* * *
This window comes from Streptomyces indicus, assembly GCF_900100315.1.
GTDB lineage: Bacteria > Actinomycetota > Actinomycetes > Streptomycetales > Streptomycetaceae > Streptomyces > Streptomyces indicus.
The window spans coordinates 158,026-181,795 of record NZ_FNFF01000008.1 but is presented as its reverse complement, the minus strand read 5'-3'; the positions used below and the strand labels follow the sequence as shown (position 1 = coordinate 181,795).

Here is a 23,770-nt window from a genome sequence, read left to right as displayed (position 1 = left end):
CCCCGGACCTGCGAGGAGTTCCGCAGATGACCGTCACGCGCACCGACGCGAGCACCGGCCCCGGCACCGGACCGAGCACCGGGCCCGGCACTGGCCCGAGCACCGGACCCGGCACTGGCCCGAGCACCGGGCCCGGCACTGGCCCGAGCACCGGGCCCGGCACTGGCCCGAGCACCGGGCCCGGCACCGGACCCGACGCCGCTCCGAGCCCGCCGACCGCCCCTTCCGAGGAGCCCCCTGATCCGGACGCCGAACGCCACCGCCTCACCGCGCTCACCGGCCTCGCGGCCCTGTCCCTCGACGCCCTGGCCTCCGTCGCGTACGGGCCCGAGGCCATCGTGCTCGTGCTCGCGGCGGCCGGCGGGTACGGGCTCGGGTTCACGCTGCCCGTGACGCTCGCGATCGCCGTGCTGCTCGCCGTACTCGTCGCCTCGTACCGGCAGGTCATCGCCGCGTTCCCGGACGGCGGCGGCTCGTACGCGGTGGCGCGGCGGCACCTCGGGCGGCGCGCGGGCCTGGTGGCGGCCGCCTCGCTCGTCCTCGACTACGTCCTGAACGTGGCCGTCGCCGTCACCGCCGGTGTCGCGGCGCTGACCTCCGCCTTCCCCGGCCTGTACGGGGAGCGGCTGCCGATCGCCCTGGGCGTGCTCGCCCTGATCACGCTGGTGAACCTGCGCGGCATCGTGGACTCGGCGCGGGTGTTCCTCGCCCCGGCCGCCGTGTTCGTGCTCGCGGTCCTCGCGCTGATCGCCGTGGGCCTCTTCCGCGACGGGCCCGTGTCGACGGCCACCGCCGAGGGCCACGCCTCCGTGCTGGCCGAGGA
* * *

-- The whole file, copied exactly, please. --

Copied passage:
This window comes from Streptomyces indicus, assembly GCF_900100315.1.
GTDB lineage: Bacteria > Actinomycetota > Actinomycetes > Streptomycetales > Streptomycetaceae > Streptomyces > Streptomyces indicus.
The window spans coordinates 158,026-181,795 of record NZ_FNFF01000008.1 but is presented as its reverse complement, the minus strand read 5'-3'; the positions used below and the strand labels follow the sequence as shown (position 1 = coordinate 181,795).

Here is a 23,770-nt window from a genome sequence, read left to right as displayed (position 1 = left end):
CCCCGGACCTGCGAGGAGTTCCGCAGATGACCGTCACGCGCACCGACGCGAGCACCGGCCCCGGCACCGGACCGAGCACCGGGCCCGGCACTGGCCCGAGCACCGGACCCGGCACTGGCCCGAGCACCGGGCCCGGCACTGGCCCGAGCACCGGGCCCGGCACTGGCCCGAGCACCGGGCCCGGCACCGGACCCGACGCCGCTCCGAGCCCGCCGACCGCCCCTTCCGAGGAGCCCCCTGATCCGGACGCCGAACGCCACCGCCTCACCGCGCTCACCGGCCTCGCGGCCCTGTCCCTCGACGCCCTGGCCTCCGTCGCGTACGGGCCCGAGGCCATCGTGCTCGTGCTCGCGGCGGCCGGCGGGTACGGGCTCGGGTTCACGCTGCCCGTGACGCTCGCGATCGCCGTGCTGCTCGCCGTACTCGTCGCCTCGTACCGGCAGGTCATCGCCGCGTTCCCGGACGGCGGCGGCTCGTACGCGGTGGCGCGGCGGCACCTCGGGCGGCGCGCGGGCCTGGTGGCGGCCGCCTCGCTCGTCCTCGACTACGTCCTGAACGTGGCCGTCGCCGTCACCGCCGGTGTCGCGGCGCTGACCTCCGCCTTCCCCGGCCTGTACGGGGAGCGGCTGCCGATCGCCCTGGGCGTGCTCGCCCTGATCACGCTGGTGAACCTGCGCGGCATCGTGGACTCGGCGCGGGTGTTCCTCGCCCCGGCCGCCGTGTTCGTGCTCGCGGTCCTCGCGCTGATCGCCGTGGGCCTCTTCCGCGACGGGCCCGTGTCGACGGCCACCGCCGAGGGCCACGCCTCCGTGCTGGCCGAGGA